Viridiana may seem like an odd film to fall in love with, but the Siren did, and hard, back in her college days when she was trying to see every European film denied her back home in Birmingham, Ala. Her first months in New York often found her in the college cafeteria with a copy of the New Yorker, staring at the listings, like a Soviet refugee transfixed by the overstuffed produce aisle at D'Agostino's. Viridiana was an early choice, and a formative experience. Along with Les Enfants du Paradis and a handful of others viewed around age 18, the Buñuel
film was an electrifying gateway drug to European cinema. However, there are many things the Siren loved when she was 18 that she loves no longer--Southern Comfort, four-inch heels, false eyelashes--so who knew how'd she react when Turner Classic Movies recently screened the movie.
Happily, the Siren can report that Viridiana still knocks her sideways. It has been dissected many times, by critical minds more refined than hers, but the Siren wants to tell you about why she loves this rather bleak, but utterly brilliant film.
Anybody here familiar with Alabama? To say it's religious down there is like remarking that Manhattan is urban. Now my late father and my beloved mother both grew up a few blocks from a local church--Baptist for Daddy, Methodist for Mom. They attended every Sunday until the day they left home, with the happy result that neither one wanted anything to do with weekly services as an adult. But they were Christian enough to want their offspring to choose a nice denomination to settle down with. So the Siren went often to several churches, spent a long time studying Catholicism, and in the end picked the box marked "none of the above." She was tired of Jesus. He kept turning up in the Siren's daily life, whether she invited Him or not, usually invoked by people who wanted to tell her she was wrong. The Siren started to regard the Lord the way other people saw Chuck Barris--someone who pops up to tell you the gong has rung and the fun's all over.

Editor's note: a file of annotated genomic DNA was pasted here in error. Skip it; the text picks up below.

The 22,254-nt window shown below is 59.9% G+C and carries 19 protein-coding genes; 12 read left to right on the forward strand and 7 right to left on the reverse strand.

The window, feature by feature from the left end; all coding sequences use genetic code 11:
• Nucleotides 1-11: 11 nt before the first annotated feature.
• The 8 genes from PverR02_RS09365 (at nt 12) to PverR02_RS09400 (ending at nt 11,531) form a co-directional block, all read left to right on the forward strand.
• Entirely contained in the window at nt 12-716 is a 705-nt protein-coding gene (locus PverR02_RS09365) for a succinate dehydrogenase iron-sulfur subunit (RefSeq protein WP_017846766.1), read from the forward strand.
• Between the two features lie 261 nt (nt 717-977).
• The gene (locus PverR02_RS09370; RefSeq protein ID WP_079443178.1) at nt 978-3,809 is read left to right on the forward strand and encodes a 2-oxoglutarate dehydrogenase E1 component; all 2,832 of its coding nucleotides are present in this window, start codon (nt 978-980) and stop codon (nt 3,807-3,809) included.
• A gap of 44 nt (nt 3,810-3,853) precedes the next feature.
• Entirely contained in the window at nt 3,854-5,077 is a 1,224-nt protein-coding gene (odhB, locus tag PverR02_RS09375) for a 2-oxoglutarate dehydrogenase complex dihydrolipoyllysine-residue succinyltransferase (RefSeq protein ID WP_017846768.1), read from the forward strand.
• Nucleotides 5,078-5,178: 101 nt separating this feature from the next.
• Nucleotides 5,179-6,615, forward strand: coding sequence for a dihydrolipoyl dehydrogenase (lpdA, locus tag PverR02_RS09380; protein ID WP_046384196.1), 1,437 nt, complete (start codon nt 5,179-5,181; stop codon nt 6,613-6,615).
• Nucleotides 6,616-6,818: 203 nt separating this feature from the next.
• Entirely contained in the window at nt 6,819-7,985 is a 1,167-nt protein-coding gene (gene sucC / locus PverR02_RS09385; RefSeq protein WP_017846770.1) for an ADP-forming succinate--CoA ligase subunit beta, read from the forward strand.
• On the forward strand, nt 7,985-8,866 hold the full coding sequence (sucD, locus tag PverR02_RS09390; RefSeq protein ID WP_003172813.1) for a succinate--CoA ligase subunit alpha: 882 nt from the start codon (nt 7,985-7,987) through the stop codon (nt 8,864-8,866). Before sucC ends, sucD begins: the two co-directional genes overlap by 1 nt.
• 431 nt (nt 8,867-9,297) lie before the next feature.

So the lights go down on Viridiana, and the Siren's eyelids pop. There, up on screen, was every seething, rebellious thought she ever had during a Sunday sermon, or while resisting recruitment for the Brothers And Sisters in Christ club, or listening to Coach Jeffries at the pep rally asking Jesus to help us whup the Spartans on Friday night.
For those who haven't seen it--and if you haven't, what else are you doing that's so important?--a little plot summary. Gorgeous Viridiana (Sylvia Pinal) is a novice at a local convent, and one day she is told she should visit her uncle, local farmer Don Jaime. When Viridiana arrives, her uncle, played by a gloriously lecherous Fernando Rey, is thunderstruck by her resemblance to his dead wife. From there out, he is obsessed with getting his virginal niece into bed. What follows includes a drugging and contemplated rape, a nice little episode of foot fetishism and the uncle's abrupt exit. Don Jaime's illegitimate son Jorge (Francisco Rabal) arrives and he too lusts for Viridiana, but is content to wait for her to see the error of her virginity. She takes over the farm and tries to set up a sort of rural food kitchen for the local beggars, but they prove to be about as salvageable as her uncle. To watch the film is to see Viridiana's Christian ideals taken apart, hanged, burnt, tied up, knifed, buried and seduced into a possible game of strip tute. Maybe others find it depressing. To me, it's pure adrenalin. That night in New York, if I could have found Luis Buñuel, I'd have touched the hem of his garment.